On Saturday’s woods ramble, I got to thinking about Pontiac’s War. As one does.
The indigenous insurgency that broke out in 1763 after the British Empire took control of the military forts and fur trade posts that had belonged to the French in the Great Lakes region and the Ohio Valley never really gets a proper share of attention.
It’s easy to see it as an aftershock of the French and Indian War, which it was, but looking at it through that lens tends to throw it out of focus as as a seismic event in its own right.
Consider this: A native insurgency that had really no outside support managed to take every British post except the bastions of Fort Pitt, Detroit and Niagra, killed 400 British soldiers and displaced some 2,000 Anglo-American settlers and threw the frontier of settlement back to central Pennsylvania. The confederacy that the Odawa war leader Pontiac and the Seneca Guyasuta put together didn’t win the war, but they didn’t lose it either. They forced the British into a diplomatic settlement that restored their trading status and led to the demarkation of the Proclamation Line of 1763, which was supposed to keep settlers out of their territory.
It didn’t work: Settlers defied the line, and its promulgation was a grievance that helped lead to the American Colonies’ rupture with Great Britain in 1775, but nevertheless, the Indians did force the concession.
This docudrama is a pretty solid recounting of events:
The War was replete with betrayal and conspiracy, and atrocities ranging from biological warfare to ritual cannibalism. It is the setting for one of my very favorite Frontier Partisan novels, Robert Moss’s Fire Along the Sky.
There’s been some really interesting “borderlands history” scholarship on Pontiac’s War over the past 20 years, which I’ve touched but haven’t really dug in on. I’m mightily tempted to make that a fall/winter project. What do y’all think — a podcast series on Pontiac’s War sound interesting?
Captain McNamee scouted up this tome, due out in the UK in October.
The Scottish Lowlands. Gentle hills, dreamy woods, romantic ballads, heroic songs. But dark castles tell tales of torture and woe, of Reiver cruelty and the madness of kings. While the shades of slain armies still battle in the mist, witch-hunters ride and the bone-fires blaze …
The editor of the anthology, Paul Finch, has the right notion here: The Lowlands were the most violent, and are therefore the most haunted, region of that storied land…
Though you might, on first thinking about it, assume that the Scottish Highlands would be the more dramatic backdrop for a collection of chilling tales, and indeed we did TERROR TALES OF THE SCOTTISH HIGHLANDSback in 2015, you have to remember that while the Highlands is undoubtedly wreathed in Celtic folklore, the Lowlands were much more embroiled in the brutal mainstream politics of the British Isles.
Thus, more slaughters and other atrocities took place there, and not just as the Scots saw off foreign invaders like the Romans, the Norse and the English, but because there were civil wars as well. If you’ve never heard about the Covenanters, or the Jacobites, or if you thought the English Civil War was confined only to England, well you should find this volume informative as well as entertaining. Some of the region’s darkest, bloodiest days stemmed from brother turning upon brother.
That said, with so many pitiless massacres in its past, the Lowlands’ ghost lore is absolutely rife. You can parachute into Southern Scotland just about anywhere, onto the roof of a castle or church, an open stretch of moor, a defensive wall, a tower, even on top of a tenement in Glasgow or a terraced house in the old West Bow district of Edinburgh, and you’ll disturb its dead occupants as surely as those that are living. Likewise, tales of diabolism run rampant throughout the region’s mythology. This too was a realm where witchcraft was both practised and persecuted, while the sprites and goblins associated with the braes and cairns of this strange and lovely land were almost unique in their wickedness.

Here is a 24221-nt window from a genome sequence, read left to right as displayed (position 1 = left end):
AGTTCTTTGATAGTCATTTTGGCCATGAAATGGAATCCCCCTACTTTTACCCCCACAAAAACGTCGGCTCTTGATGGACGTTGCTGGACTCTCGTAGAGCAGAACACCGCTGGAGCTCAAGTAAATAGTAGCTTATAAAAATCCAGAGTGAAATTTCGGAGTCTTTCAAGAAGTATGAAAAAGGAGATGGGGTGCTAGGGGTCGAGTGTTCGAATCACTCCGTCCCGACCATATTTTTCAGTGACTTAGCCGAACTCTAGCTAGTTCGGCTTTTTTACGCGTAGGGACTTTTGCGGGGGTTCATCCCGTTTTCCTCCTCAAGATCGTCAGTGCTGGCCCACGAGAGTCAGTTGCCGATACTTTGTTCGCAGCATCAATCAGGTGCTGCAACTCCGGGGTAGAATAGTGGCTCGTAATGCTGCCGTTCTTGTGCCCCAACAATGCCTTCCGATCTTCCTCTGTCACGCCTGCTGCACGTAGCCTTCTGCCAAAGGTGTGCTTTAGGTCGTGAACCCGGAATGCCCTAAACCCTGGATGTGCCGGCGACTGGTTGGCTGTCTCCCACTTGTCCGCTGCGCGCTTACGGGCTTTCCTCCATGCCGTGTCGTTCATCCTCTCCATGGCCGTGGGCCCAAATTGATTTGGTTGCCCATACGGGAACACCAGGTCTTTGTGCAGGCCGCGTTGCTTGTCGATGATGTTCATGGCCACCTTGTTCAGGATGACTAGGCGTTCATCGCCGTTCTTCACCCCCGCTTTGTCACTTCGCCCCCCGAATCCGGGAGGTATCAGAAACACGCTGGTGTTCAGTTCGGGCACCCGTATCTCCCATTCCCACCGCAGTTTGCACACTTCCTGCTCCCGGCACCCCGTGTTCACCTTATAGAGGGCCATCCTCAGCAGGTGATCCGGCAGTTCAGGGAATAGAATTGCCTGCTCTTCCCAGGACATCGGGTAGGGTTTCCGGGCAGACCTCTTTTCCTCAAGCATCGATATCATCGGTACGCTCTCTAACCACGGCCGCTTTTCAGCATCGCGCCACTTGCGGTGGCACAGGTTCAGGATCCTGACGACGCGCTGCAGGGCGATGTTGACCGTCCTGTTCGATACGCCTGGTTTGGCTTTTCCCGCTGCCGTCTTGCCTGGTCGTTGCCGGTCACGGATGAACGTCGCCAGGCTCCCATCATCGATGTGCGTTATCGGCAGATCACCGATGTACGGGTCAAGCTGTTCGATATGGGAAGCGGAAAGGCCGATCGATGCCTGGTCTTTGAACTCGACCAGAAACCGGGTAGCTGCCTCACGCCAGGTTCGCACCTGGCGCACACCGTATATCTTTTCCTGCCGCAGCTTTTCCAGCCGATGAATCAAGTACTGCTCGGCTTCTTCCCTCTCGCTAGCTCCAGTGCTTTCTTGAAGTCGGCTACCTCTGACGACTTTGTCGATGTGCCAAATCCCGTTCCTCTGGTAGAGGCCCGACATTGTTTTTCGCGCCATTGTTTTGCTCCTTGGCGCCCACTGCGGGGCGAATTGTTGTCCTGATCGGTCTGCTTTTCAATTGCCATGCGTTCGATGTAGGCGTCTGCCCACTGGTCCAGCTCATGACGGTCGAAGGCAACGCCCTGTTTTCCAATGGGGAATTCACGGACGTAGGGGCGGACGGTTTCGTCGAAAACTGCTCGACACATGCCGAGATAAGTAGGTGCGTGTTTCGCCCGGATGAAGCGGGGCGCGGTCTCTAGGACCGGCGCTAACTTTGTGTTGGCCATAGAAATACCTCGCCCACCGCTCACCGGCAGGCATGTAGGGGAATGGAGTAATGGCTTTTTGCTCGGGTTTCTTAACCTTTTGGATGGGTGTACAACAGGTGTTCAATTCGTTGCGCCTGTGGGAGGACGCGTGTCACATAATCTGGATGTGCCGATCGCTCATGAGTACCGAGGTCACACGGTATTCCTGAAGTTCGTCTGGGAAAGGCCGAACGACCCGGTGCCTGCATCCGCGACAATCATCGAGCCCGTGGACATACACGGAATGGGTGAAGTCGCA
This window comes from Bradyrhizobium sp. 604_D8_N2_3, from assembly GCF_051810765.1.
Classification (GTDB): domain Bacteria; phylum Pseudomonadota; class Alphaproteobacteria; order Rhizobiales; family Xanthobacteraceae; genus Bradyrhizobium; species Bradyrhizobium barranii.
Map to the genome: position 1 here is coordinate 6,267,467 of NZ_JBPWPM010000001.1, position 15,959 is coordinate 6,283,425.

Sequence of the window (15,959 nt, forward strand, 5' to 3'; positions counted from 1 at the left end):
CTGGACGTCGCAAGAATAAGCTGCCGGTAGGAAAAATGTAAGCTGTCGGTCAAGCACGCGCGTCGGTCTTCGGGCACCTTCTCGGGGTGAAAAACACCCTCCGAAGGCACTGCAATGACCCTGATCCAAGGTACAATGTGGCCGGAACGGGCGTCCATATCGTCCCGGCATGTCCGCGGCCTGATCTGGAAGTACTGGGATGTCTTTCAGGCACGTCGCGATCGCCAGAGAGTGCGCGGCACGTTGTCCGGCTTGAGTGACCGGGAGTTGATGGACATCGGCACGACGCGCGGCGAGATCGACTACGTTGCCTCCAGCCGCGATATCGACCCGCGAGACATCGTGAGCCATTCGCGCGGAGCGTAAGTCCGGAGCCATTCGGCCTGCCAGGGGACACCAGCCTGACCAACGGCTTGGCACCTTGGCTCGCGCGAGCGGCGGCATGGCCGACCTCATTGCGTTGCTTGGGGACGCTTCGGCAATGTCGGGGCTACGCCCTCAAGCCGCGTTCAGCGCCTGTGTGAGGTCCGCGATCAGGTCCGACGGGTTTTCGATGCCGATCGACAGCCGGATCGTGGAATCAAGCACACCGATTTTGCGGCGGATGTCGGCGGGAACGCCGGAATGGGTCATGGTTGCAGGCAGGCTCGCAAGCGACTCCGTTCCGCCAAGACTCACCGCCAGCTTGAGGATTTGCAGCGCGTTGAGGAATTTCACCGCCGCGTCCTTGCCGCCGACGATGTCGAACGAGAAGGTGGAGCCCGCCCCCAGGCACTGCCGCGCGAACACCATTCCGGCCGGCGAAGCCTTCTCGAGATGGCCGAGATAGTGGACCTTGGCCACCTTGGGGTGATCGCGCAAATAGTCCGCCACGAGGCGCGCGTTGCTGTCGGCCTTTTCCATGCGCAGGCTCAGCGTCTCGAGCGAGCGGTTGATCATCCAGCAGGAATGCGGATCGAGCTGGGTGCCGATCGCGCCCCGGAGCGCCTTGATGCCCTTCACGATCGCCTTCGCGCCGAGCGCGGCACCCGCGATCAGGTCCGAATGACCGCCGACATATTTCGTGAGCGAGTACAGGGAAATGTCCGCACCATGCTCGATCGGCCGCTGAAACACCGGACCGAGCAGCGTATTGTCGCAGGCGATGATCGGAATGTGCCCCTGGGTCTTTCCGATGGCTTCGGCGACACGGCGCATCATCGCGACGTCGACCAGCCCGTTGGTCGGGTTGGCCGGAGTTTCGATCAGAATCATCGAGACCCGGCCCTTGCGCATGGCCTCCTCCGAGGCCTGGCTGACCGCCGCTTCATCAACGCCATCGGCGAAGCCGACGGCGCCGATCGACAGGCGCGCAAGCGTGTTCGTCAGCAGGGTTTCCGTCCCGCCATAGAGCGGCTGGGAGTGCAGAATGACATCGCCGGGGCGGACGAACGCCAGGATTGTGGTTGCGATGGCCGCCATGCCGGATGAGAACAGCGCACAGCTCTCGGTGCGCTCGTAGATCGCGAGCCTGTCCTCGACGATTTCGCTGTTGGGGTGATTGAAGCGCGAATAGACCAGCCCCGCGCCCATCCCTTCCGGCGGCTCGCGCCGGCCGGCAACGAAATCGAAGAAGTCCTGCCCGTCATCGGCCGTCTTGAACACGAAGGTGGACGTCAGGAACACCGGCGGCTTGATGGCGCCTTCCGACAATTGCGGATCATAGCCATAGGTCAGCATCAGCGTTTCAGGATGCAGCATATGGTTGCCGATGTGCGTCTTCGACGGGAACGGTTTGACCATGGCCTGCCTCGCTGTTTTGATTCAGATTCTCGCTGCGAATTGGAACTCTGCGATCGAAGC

And when it comes to evil beings, we aren’t just discussing those of the supernatural variety. From Bluidy Mackenzie to Bible John, the Scottish Lowlands has produced an array of fiendish villains, real-life bogeymen, the mere mention of whose names casts long and eerie shadows.
Speaking of tales of terror…
I am eternally grateful that I have an older brother who exposed me to the weird and wild side of life at an entirely inappropriate age. He’s responsible for my discovery of Simon Kenton and Robert E. Howard, without which, this here campfire wouldn’t exist…
I must have been a freshman in high school or so when he turned me on to Graham Masterson’s The Manitou, the 1970s-vintage tome that launched Masterson into a career that made him a grand master of the horror genre.
I have no idea why The Manitou popped into my head — it’s just scary in there, I guess. If you’re unfamiliar, here’s the caper:
It only grows at night. Karen Tandy was a sweet and unassuming girl until she discovers the mysterious lump growing underneath her skin. As the doctors and specialists are puzzling over the growth, Karen’s personality is beginning to drastically change. The doctors decide there is only one thing to do, cut out the lump. But then it moved. Now a chain reaction has begun and everyone who comes in contact with Karen Tandy understands the very depths of terror. Her body and soul are being taken over by a black spirit over four centuries old. He is the remembrance of the evils the white man has bestowed on the Indian people and the vengeance that has waited four hundred years to surface. He is the Manitou.
I’m mighty tempted to download the Kindle version and re-read it.